28 September 2004

Why Perl rocks

One of the reasons I like Perl so much was brilliantly explained in a recent article on LinuxWorld. He uses a restaurant service analogy to explain how Java has been "destroyed by rampaging computer science":

Imagine if the Perl cafe and Javahut were across the street from each other. You walk into Javahut, and ask to sit down. "I'm sorry," says the person at the door. I'm not actually the hostess, I'm a Factory class that can give you a hostess if you tell me what type of seat you want." You say you want a non-smoking seat, and the person calls over a NonSmokingSeatHostess. The hostess takes you to your seat, and asks if you'll want breakfast, lunch, or dinner. You say lunch, and she beckons a LunchWaitress. The LunchWaitress takes your order, brings over your food, but there's no plates to put it on because you forgot to get a CutleryFactory and invoke getPlates, so the Waitress throws a null pointer exception and you get thrown out of the place.

Perl is one of the few languages where you can write what you mean without getting bogged down in details of unnecessary abstractions, privacy and protection. Of course there's a downside to taking this approach, if you're building an enterprise system. But for the type of day-to-day uses you want a programming language to help you with, dealing with huge libraries to perform simple tasks is just annoying.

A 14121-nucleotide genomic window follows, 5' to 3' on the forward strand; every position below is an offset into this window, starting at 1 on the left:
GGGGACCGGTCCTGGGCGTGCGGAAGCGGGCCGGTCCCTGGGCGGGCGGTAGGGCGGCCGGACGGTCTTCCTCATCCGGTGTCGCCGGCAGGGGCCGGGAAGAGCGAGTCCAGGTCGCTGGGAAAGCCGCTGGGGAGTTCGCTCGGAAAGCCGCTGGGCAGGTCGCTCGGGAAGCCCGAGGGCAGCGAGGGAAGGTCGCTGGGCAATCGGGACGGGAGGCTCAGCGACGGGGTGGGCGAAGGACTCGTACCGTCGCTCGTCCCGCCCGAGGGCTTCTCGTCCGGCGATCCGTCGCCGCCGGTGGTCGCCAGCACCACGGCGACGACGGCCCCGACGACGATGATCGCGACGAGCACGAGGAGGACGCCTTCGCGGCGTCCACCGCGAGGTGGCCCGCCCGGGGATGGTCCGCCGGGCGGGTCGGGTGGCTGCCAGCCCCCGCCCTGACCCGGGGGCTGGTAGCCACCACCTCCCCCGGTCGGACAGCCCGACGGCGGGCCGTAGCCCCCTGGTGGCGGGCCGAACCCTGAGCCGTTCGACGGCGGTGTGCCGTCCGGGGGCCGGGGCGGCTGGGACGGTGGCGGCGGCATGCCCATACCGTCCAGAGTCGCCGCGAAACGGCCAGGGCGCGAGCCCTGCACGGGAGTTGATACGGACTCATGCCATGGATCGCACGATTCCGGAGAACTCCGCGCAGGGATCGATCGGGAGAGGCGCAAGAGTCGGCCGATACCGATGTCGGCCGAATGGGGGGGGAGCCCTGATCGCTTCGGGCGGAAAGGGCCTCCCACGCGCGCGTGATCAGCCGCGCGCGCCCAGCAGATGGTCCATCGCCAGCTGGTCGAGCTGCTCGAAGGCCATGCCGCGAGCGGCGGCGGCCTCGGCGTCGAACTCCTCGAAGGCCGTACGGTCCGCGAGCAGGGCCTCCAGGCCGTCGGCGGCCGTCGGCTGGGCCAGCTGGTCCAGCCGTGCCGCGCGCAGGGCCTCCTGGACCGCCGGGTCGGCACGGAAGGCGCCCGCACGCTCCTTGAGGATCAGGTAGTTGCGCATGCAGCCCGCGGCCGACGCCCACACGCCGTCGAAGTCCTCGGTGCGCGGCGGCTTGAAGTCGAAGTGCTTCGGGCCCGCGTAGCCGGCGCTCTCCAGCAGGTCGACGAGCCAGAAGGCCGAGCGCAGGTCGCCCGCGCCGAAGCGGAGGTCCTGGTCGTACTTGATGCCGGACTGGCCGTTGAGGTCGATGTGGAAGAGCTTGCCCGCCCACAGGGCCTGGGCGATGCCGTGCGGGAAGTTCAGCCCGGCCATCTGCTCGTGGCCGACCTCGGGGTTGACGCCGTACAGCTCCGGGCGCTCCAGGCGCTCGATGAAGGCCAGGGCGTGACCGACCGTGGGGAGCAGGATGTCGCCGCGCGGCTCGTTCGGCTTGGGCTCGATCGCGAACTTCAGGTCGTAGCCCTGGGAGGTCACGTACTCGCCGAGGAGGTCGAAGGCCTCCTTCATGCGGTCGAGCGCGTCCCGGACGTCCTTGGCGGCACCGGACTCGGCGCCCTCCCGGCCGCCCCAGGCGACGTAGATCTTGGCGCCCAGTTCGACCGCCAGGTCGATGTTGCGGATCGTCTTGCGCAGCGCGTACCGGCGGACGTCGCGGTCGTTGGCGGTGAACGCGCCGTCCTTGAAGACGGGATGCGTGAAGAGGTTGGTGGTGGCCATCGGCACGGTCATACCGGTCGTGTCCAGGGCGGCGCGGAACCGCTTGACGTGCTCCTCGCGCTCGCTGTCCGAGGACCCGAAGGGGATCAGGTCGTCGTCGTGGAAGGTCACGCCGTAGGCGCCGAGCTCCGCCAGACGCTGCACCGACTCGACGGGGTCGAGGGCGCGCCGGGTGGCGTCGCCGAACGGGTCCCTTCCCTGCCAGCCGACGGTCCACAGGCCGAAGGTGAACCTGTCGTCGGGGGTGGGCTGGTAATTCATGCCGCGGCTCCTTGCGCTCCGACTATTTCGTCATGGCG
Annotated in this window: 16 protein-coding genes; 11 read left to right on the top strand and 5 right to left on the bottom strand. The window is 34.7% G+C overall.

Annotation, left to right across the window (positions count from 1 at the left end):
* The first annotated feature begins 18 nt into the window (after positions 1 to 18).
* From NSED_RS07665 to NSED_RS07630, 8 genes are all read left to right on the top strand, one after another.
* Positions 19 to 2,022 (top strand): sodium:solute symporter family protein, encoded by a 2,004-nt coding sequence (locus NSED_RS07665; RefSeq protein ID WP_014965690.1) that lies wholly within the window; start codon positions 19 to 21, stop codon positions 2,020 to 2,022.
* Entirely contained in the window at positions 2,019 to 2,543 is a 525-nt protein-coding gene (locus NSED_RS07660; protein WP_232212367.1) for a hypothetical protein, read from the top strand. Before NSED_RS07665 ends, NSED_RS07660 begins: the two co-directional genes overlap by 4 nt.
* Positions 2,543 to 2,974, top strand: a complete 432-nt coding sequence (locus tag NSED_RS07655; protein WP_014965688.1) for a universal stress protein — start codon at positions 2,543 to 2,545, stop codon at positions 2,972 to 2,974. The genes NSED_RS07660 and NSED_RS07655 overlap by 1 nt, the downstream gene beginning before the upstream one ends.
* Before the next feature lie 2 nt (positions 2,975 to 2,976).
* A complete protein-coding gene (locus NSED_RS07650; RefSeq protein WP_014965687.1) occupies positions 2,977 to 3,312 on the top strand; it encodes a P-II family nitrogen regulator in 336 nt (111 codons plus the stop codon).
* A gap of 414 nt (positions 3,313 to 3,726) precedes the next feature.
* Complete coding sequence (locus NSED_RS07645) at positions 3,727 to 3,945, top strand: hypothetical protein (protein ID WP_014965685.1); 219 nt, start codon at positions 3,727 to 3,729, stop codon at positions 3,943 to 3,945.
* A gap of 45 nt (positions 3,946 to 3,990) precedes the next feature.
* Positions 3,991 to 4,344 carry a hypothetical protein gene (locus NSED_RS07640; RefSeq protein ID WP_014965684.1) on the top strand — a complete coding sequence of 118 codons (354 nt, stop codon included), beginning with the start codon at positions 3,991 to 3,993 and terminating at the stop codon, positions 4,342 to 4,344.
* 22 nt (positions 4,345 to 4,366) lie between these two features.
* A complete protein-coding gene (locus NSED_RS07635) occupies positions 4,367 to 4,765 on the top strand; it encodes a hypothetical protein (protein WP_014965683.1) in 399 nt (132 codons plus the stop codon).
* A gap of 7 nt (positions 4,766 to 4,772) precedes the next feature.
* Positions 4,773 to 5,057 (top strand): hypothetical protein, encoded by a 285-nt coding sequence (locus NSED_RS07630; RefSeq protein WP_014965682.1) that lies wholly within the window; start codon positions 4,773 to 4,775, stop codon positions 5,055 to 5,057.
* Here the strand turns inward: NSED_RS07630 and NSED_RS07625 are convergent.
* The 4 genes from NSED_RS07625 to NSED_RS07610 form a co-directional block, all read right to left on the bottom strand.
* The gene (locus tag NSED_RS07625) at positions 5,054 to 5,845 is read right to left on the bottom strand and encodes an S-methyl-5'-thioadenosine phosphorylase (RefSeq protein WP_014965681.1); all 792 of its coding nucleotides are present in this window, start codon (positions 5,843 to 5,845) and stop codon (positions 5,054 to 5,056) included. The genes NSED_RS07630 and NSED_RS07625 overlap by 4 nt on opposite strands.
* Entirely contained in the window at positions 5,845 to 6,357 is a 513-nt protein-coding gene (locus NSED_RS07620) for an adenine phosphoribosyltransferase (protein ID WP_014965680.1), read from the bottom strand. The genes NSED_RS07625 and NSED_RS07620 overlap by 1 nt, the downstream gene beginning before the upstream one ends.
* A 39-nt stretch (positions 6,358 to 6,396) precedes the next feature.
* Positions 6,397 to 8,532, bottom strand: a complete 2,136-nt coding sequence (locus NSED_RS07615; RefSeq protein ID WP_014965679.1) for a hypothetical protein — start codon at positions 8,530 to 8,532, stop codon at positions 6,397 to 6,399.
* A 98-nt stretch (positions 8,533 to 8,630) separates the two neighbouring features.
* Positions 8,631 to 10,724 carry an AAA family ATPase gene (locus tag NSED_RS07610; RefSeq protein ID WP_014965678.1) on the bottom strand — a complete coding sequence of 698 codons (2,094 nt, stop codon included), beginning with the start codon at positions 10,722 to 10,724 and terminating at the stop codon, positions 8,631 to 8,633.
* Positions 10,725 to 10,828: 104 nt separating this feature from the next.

Another common misunderstanding is that Perl only runs on Unix systems. Actually, ActiveState have had a Windows version of Perl for many years. Perl has many Windows-specific libraries, and can integrate with many applications.

These two facts let me use Perl frequently on my desktop machine at work. For example, I use the tools functionality of my favourite text editor to generate SQL and other code in Perl. The benefits in quality (fewer typos) and speed are enormous.